SALEM, Ohio — Whether you raise crops, livestock or both, you’ll need a good marketing plan to be profitable in 2017. But you’ll also need to pay close attention to all of the factors that lead up to marketing, like inputs, variable costs and operating capital. All indications are that this will be another challenging year for most farmers, but there are some key things you can do to give yourself the best opportunity.
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The milk market forecast looks better than it did in 2016, but the big question will be how much better, and will the improvement be enough.
According to the U.S. Department of Agriculture, the all-milk price for 2016 was about $16.10 per cwt, compared to $17.12 in 2015, and $23.97 in 2014. Projections for all-milk in 2017 are $16.85-$17.65. Total milk production continues to increase, with the domestic demand growing, but slowly.
Goal: Producers will need to evaluate their financial situation and how much money they need to earn to stay in business. This means looking at the farm itself, and things like operating capital, the debt-to-asset ratio and gross income, but also the family’s cost of living and retirement savings.
Some farms may need to exit the industry, and all struggling farms should work closely with their banker or financial adviser, to explore all viable options.
On the plus-side, some costs like new livestock, fertilizer, seed and rent are trending downward, but labor, property taxes and interest are all trending upward, putting more pressure on the profit margins.
Beef and other livestock
Feed prices look promising, with no indications of a major price increase. Beef cattle prices are expected to decrease in the new year, as production increases. Expansions are also expected in the poultry and swine sectors, which will create more demand for corn, but not enough to pressure the supply.
Swine producers were receiving about $35 per cwt. at the end of 2016, losing about $10 per head throughout the year. Swine producers are expected to lose about $16 per hog in 2017. On the poultry side, prices increased slightly for broilers, and decreased slightly for turkey and eggs.
Goal: Manage your inputs and consider the costs of each alternative. While good marketing can help, experts caution that farmers will also need to do a good job of managing input costs and feed costs, if they’re to realize a profit on livestock. For cattle producers in the Corn Belt, grazing corn residual may present a cheaper alternative to feeding hay over the winter. Some input costs, like pasture rent, should be trending down in the new year, and present new opportunity for pasture use and foraging.
Profit margin will again be tight and, depending on soil type and yield, many farmers could face some serious losses. The “returns to land” (gross revenue minus all costs except land cost) for Ohio corn is projected at -$37 to $116 per acre. And “returns to land” for Ohio soybeans are projected to range from $60 to $230 per acre. The bottom line is that yield (supply) is greater than demand, and it’s unclear what new demand 2017 may bring.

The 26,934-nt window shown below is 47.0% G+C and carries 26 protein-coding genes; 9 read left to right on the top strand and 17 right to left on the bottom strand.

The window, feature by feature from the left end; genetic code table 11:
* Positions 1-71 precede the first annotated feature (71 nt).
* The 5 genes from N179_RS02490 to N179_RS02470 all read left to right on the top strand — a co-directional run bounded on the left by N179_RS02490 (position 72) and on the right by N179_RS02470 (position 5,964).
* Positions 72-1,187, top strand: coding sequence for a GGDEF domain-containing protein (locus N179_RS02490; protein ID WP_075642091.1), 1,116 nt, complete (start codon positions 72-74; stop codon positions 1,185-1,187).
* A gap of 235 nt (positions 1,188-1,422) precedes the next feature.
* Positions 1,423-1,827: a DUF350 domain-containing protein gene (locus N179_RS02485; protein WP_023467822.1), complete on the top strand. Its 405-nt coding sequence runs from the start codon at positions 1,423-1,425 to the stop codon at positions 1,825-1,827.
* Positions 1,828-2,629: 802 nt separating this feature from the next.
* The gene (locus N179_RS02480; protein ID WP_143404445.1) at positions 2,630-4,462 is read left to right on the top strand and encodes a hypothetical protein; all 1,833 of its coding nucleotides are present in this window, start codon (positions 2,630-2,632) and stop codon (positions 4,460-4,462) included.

Related: Crop profitability budgets for 2017.
Goal: Evaluate all aspects of your operation, especially seed traits and genetics, and the cost-benefit of GMO seeds, as well as certain treatments like fungicide application. Determine whether the additional products are worth the investment, but don’t make so many cuts that you undercut yourself. Eliminate excess equipment and look for opportunities to combine and share services, like planting and harvesting. Pay close attention to your marketing strategy and work with a financial adviser if possible.
Produce and specialty crops
Larger producers will face labor uncertainty and the new presidential administration could have significant impact on the future of immigrant labor. Fruit crops in 2016 saw tighter than usual supplies, due to reduced production, which in turn caused fairly strong prices for growers and consumers.
But production is forecast to rebound in 2017, which will likely put some downward pressure on prices.
The 2016/17 marketing year is already underway for most fruit and tree nut crops. Several of these crops are forecast to see a reversal from last year’s production declines. U.S. grape production is forecast up slightly. The U.S. peach crop, on the other hand, is forecast to decline for the seventh consecutive year.
Goal: Work with your lawmakers and state and national marketing organizations to secure a workable deal for farm labor. Pay close attention to the crop protection products available for your industry, and do a cost analysis of which ones make sense.
Consider attending one or more of the educational programs put on by your industry. The Mid-Ohio Growers Meeting is Jan. 12-13 in Mount Hope; the Ohio Produce Growers and Marketers Association will hold its annual conference Jan. 16-18 in Sandusky; the Ohio Ecological Food and Farming Association will hold its annual conference Feb. 9-11 in Dayton; and the Pennsylvania Sustainable Agriculture conference is Feb. 1-4 in State College.
Read more in our Stay Focused series:
- 5 tips for setting farm goals
- Make 2017 the safest year on your farm yet
- Sydney Snider, former national FFA officer, shares a 2017 challenge
- Five steps to stay focused on your 2017 goals
- Small changes can accomplish big goals
- We’re never promised a new year, so be ready for farm succession
- Planning practical goals in 2017
- 9 strategies for a profitable new year
- A dairyman’s journey to better health